25 things you didn’t know about your favorite action movies

Indiana Jones and the Raiders of the Lost Ark ©Paramount All Rights Reserved
Indiana Jones and the Raiders of the Lost Ark ©Paramount All Rights Reserved /
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Actor Gerard Butler (Photo by Dave M. Benett/Getty Images) /

300 – Far from historically accurate

300 may not be the most historically accurate period piece ever, but it was filled to the brim with action and gruesome war scenes that made it a hit.

In the year 480 BC, the Persian king sends his army to conquer Greece. The finest warriors are found in Sparta, and 300 of those Greek soldiers are chosen to meet the massive Persian army at Thermopylae. Though it seems like a suicide mission, the Spartans are determined to defend King Leonidas as best as they can.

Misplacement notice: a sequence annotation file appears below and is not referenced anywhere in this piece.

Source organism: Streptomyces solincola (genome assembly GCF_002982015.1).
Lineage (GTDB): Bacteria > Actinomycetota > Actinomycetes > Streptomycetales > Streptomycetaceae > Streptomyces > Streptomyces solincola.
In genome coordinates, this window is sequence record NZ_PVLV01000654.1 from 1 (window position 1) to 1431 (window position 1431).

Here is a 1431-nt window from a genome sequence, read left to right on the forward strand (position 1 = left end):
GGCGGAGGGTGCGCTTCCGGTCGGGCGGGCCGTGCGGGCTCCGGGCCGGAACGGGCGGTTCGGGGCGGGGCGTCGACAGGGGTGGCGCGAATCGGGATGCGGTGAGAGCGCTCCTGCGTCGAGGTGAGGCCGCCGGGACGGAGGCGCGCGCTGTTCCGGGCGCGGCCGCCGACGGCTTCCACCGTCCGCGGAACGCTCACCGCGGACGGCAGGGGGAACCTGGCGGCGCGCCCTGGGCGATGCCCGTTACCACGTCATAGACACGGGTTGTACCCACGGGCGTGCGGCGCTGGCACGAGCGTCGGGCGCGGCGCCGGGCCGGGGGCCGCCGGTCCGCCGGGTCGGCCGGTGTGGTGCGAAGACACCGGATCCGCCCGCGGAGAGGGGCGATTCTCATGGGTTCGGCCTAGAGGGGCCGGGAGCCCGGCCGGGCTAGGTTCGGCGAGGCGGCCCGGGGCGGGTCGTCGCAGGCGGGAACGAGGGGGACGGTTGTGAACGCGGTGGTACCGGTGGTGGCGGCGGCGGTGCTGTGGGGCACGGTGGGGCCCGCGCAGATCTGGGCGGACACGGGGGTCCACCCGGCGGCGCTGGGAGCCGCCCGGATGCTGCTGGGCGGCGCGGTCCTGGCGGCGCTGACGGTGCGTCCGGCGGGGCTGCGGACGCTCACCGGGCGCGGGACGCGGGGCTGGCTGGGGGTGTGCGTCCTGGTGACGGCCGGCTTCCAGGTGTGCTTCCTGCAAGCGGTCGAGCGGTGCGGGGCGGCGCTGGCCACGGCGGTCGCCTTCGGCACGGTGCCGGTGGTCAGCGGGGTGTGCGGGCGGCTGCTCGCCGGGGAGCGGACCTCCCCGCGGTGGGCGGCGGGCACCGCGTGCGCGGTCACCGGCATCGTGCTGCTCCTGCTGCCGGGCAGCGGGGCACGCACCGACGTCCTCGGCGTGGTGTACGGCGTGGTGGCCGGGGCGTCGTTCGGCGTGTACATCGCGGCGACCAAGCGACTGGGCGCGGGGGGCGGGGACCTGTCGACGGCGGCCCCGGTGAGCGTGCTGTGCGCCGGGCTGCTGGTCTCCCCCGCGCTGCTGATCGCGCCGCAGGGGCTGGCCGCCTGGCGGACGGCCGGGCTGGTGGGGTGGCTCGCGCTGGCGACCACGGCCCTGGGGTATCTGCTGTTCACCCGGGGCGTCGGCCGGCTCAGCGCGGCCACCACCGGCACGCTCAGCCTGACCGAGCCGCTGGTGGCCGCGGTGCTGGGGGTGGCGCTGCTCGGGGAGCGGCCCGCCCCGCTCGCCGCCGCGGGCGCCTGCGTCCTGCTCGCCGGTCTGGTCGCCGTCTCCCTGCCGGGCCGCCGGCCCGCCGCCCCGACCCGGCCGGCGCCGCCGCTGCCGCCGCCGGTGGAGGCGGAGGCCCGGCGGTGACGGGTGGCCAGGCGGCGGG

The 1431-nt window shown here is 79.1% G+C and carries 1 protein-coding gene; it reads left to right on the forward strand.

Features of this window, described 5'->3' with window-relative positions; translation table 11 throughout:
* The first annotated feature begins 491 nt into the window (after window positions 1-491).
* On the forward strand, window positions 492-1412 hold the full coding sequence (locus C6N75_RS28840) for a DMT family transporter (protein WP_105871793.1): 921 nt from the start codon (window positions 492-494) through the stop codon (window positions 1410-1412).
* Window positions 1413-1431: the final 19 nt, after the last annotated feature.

As expected with most films set in a different era, there are inaccuracies. But with 300, there are actually a lot of historical blunders, some intentional, while others were less noticeable.

For starters, some of the Spartan warriors have trimmed beards or no facial hair at all. In ancient Greece, it was not acceptable for a man to shave his beard or else he’d be mocked and made to be effeminate, or it was seen as a sign of mourning. Men were allowed to shave their mustache as long as the beard was intact.

Director Zack Snyder also pointed out how the fighting styles and formations used by the Spartan army were historically inaccurate on purpose. He wanted them to look “cool” for the purpose of the film, so he accepted the inaccuracy.

At one point in the film, King Leonidas mocks the Athenians as being “boy-lovers.” However, it was actually the Spartan army that was (mistakenly) thought to encourage their soldiers to have homosexual relationships, due to the fact that they would live with their fellow soldiers for several decades.

Even though it’s ripe with historical inaccuracies, 300 still managed to be the highest-grossing R-rated comic book film ever — that is, until Deadpool was released in 2016.